Meredith: Right.

Rivera: Dream more.

Wyatt: It seems to me that the founding document of this Government, the United States Government, was the Declaration of Independence.

Rivera: Yes.

Wyatt: And the Declaration of Independence talks about inalienable rights and equality. That’s been the theme from day one that we’ve been struggling to fulfill. And we see that theme throughout the last more than 200 years. We saw the contributions that many people have made to that theme. Abraham Lincoln, certainly Martin Luther King was a major contributor, and I have to believe we’re in such a better place today than we’ve been so many times in the past. But it’s sad that we’re in such a divisive time right now. The progress forward is not a straight line.

Rivera: It’s cyclical.

Wyatt: Yeah, it’s up and down and back a couple of steps and forward a few steps and I think most people would agree that we’ve stepped back a step in the last couple of years and it’s good to pause for a few minutes and remember some of these great leaders and their messages and what our goal is in life. To seek continually after equality.

Rivera: Yes, I definitely agree with that. I think that we have such goodness here in our country, such goodness in our people here, but we have things that we have not overcome. And we keep, like you just mentioned, we have had setbacks. I think that those setbacks occur when we forget our history, when we forget the struggle, when we don’t remember the Rosa Parks, the Martin Luther Kings, the Ida B. Wells, when we don’t remember Abraham Lincoln, when we don’t remember the blood that was shed so that we could have our freedoms. When we don’t appreciate that, we are doomed to repeat our mistakes. And so I think that after, well, the civil rights movement continues, but there came a point where people thought that they had reached the mountaintop and they forgot to pass on that message to the next generation. And the next generation didn’t pass on that message to their children, and so we see that now. We see that. We’ve fallen asleep, and I think that we should wake up.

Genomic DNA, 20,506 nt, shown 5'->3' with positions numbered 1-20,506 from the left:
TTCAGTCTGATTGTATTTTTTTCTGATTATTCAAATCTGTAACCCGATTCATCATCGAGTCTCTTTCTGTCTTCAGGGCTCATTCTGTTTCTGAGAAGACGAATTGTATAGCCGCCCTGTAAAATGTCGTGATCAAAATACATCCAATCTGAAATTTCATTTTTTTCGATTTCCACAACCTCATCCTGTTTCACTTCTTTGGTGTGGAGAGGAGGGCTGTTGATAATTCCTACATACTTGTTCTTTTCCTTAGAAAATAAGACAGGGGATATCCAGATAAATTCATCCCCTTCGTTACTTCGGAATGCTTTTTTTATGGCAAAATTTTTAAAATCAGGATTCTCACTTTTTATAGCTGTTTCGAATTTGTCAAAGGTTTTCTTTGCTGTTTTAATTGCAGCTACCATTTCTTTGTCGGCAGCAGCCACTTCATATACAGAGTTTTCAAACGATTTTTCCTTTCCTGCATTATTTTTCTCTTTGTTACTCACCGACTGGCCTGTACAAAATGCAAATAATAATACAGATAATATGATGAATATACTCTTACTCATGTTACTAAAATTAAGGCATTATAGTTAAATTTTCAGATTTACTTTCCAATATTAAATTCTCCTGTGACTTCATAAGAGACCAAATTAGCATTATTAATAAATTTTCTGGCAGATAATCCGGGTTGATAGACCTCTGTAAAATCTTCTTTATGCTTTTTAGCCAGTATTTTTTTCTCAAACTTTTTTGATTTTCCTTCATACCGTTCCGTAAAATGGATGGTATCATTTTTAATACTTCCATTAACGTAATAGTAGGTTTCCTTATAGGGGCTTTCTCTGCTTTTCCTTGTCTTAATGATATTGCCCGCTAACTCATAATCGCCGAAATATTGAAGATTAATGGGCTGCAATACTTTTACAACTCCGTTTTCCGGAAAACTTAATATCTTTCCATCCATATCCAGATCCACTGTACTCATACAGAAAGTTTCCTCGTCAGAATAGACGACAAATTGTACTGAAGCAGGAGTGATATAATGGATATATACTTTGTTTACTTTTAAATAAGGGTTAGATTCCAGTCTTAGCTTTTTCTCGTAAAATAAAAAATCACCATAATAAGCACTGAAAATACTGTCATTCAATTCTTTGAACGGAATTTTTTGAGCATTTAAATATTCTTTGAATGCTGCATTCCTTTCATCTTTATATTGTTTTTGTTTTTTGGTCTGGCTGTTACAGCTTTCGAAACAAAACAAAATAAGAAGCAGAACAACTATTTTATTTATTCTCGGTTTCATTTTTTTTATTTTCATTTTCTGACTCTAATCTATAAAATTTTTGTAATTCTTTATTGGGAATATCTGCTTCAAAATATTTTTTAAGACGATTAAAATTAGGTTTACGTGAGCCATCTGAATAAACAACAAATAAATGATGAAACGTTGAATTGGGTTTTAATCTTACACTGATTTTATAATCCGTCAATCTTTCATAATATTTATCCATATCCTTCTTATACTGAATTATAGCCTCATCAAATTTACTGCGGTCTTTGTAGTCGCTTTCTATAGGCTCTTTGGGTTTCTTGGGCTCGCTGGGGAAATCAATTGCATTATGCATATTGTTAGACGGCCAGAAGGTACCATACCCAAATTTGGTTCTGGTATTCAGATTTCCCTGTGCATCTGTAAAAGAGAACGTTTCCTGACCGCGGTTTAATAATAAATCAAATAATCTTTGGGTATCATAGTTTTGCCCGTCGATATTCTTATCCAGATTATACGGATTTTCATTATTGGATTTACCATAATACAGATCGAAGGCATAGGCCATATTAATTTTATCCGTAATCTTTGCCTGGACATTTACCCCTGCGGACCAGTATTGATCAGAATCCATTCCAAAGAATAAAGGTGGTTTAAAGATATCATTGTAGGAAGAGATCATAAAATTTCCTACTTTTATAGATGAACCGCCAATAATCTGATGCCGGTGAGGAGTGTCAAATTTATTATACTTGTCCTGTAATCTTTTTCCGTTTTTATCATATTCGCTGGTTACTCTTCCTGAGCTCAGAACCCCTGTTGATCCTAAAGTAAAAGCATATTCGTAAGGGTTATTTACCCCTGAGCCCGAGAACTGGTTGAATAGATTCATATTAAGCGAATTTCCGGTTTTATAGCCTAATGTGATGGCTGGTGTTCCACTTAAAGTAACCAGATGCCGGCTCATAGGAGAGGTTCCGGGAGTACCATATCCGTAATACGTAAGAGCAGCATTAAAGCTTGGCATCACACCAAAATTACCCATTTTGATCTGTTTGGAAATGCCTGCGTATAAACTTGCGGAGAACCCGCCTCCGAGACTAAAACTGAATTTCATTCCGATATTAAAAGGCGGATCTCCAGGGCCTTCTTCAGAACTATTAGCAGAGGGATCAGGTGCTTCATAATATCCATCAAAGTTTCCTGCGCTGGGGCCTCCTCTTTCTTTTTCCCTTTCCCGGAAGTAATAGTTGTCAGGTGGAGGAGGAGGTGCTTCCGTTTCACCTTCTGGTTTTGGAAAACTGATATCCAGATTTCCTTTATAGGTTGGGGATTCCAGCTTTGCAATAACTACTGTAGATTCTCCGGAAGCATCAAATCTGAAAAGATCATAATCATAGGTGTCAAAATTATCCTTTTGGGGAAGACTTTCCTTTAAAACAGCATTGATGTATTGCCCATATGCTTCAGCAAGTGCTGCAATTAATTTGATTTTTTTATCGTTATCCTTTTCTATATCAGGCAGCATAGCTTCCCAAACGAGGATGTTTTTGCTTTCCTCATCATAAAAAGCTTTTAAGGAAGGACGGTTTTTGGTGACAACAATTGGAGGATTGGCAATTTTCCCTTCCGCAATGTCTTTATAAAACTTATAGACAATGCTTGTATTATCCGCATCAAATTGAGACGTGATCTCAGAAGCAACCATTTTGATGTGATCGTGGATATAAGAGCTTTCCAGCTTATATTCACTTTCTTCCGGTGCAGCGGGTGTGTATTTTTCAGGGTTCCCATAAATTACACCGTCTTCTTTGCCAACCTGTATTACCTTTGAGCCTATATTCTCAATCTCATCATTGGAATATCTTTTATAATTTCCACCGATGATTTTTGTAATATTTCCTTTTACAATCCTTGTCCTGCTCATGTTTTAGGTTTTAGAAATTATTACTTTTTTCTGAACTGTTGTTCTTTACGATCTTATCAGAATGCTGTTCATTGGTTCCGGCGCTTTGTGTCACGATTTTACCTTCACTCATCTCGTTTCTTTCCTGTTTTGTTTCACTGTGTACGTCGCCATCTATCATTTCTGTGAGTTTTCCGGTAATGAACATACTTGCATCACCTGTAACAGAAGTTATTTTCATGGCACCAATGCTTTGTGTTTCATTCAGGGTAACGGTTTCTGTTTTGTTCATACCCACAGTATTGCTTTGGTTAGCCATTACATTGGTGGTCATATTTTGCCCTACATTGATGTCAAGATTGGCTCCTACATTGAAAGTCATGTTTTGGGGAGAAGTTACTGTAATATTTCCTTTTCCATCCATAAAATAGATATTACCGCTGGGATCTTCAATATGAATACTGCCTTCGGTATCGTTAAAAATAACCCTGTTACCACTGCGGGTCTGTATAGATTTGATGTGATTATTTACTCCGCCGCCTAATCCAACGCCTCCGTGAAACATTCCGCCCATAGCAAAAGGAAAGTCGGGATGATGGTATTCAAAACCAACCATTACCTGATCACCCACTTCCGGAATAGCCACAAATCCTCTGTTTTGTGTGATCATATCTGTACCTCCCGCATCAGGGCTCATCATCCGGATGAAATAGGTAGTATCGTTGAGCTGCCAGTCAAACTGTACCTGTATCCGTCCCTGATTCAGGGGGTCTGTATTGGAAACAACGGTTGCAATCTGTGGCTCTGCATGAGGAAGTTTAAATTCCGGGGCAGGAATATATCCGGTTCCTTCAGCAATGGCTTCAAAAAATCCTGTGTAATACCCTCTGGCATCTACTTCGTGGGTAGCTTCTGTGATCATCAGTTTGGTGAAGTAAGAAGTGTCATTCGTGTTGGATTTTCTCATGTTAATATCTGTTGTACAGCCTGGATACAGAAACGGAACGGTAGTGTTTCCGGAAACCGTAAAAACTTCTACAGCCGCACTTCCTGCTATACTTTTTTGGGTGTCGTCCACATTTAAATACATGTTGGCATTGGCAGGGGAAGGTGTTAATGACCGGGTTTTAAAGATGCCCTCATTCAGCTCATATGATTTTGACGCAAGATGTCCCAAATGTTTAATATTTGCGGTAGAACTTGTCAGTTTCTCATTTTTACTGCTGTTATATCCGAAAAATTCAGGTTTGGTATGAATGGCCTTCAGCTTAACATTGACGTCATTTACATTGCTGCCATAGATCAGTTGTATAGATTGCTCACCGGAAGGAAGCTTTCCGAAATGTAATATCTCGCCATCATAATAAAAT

Wyatt: Yeah, and I’m looking forward to the time that someone runs for Congress and says, “I’m not going to say anything negative about my opponent or the other party. Because for me to be successful, I have to work with them, and to insult them right up front is going to make it harder.” [All laugh] And we just become more divided. Well this is April 2, and on April 3 was the mountaintop speech where Martin Luther King pretty much predicted his assassination.

Rivera: He did. He did, he said that his eyes have seen the glory and he may not make it there with us, but he said that he sees it, that he saw it and he’s happy for it. And it’s very sad that the next evening he was killed. On April 4, 1968 at the Lorraine Hotel in Memphis, Tennessee. The hotel is now the National Civil Rights Museum, so you can go explore the hotel and I encourage anyone who hasn’t been to check it out and step on those hallowed grounds.

Meredith: It’s a beautiful monument.

Rivera: It is. And if you haven’t gone to see Dr. King’s monument in Washington, D.C., I encourage you to do that as well.

Meredith: You’ve been listening to Solutions for Higher Education, with Scott L Wyatt, the president of Southern Utah University, and Dr. Schvalla Rivera, our special guest. We’ll be back again soon. Thanks for listening, bye bye.